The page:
Energy Performance Certificates
If you're selling or renting your home out, you need to make sure your home has an Energy Performance Certificate (EPC).
How much energy does your home use? Is it energy efficient? Are you eligible for certain benefit owing to a greener lifestyle?
These are the sorts of questions an energy performance certificate, or EPC, is there to answer. An EPC gives you a score relating to how much carbon you generate.
By law, all buildings that have been newly built, sold or rented out need an Energy Performance Certificate.
Likewise, if you're buying or renting a property, you need to make sure you look at the Energy Performance Certificate.
The EPC, which is valid for 10 years, will give you an idea of how expensive the property will be to run, in terms of your gas and electricity bills.
It's good to know as much as possible about your new home's energy efficiency before you move in - it will give you a good idea the amount of money you might need to spend on the house in future, whether it's on energy-efficient measures or on your energy bills.
It is worth noting that the EPC is sometimes mistakenly referred to as the 'EPC Certificate', a term which effectively translates to the 'Energy Performance Certificate Certificate!'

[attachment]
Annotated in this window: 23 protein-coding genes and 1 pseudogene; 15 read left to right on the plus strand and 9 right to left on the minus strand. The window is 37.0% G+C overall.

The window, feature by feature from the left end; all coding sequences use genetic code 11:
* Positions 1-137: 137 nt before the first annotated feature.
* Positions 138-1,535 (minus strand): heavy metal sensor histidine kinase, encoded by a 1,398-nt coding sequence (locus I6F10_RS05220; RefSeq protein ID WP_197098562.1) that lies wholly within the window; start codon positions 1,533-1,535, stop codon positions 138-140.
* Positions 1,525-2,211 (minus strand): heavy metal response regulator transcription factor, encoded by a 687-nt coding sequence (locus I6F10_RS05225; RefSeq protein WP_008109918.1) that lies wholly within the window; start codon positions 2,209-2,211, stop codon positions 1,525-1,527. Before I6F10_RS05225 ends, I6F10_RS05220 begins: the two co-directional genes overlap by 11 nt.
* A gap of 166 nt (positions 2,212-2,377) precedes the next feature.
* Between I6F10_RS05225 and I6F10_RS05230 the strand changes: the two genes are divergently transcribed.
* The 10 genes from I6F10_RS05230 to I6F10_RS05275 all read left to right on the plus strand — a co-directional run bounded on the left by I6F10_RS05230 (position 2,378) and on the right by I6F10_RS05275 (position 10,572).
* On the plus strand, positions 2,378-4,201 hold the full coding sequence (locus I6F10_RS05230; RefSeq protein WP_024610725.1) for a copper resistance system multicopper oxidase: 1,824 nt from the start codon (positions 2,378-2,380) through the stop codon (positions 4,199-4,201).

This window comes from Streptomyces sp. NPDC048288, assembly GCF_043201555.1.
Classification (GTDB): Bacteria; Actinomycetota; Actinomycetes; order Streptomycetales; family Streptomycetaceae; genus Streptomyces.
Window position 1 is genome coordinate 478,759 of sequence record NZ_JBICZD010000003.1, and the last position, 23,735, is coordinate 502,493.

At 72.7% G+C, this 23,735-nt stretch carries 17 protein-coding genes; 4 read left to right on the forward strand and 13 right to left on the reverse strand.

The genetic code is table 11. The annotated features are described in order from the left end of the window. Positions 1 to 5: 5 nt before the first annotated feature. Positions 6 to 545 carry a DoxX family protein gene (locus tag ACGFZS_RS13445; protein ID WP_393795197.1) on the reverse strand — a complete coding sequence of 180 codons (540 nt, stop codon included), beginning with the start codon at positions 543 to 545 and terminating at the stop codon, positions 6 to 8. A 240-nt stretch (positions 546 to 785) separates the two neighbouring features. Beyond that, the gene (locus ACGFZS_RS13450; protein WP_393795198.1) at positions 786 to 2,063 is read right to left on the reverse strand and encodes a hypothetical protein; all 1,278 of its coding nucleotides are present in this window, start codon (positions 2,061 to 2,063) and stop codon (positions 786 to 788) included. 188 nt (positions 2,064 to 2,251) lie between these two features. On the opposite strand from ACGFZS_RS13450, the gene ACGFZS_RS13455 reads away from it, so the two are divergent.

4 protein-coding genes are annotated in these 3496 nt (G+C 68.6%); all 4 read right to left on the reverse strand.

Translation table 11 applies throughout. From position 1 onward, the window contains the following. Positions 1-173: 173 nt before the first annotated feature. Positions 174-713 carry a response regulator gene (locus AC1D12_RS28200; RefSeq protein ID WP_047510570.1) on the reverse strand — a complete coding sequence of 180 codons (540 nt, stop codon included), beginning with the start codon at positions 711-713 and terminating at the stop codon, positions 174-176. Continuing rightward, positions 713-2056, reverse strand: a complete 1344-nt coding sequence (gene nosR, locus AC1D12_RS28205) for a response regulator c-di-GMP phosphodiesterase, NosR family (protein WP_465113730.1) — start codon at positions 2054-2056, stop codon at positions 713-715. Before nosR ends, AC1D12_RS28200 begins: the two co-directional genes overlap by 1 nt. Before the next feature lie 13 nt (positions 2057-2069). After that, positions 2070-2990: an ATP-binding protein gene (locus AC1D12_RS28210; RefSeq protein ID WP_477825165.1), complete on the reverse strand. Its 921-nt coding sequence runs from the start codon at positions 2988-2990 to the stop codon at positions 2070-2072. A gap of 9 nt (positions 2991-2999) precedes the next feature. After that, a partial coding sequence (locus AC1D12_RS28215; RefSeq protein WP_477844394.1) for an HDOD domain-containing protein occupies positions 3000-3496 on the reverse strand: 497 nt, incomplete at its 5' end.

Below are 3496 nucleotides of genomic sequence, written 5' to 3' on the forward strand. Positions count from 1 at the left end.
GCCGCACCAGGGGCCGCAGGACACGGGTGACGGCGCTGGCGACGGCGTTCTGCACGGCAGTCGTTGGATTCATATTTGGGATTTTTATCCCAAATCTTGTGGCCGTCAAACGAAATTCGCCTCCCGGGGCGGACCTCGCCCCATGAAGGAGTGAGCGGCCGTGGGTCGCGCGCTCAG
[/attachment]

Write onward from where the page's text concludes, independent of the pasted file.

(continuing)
What is an Energy Performance Certificate?
Essentially, Energy Performance Certificates are a list of statistics about the energy efficiency of your home. They also have recommendations on where you could make improvements.
EPCs carry ratings on energy use and carbon dioxide emissions. Two readings are given - one states the level of efficiency that your home is currently achieving, the other suggests what level of efficiency your home could be achieving if you were to put energy-efficient measures in place.
What other information does the certificate contain?
While EPCs are known by the rating scale, and the relative financial implications of that scale when it comes to selling your home, it also contains plenty of other information designed to help you make your home 'greener'. This information includes:
- estimates of the energy your property potentially uses;
- carbon dioxide emissions;
- fuel costs;
- details of the person who carried out the assessment;
- who to contact for complaints.
Using this information you can assess the impact of energy-saving upgrades you make when you have your home reassessed later on. These estimates will also influence your eligibility for support and payments, including the 'Feed-in Tariff' payments.
What if you're selling your property?
The recommendations are only a guide, so there are no legal obligations to make the changes that the report recommends. If you do make the changes, you will improve your home's energy rating and therefore make the property more attractive to buyers.
How do I get an Energy Performance Certificate?
We are able to recommend an accredited domestic energy assessor to you or we can arrange a survey to be done and the costs built into your fees.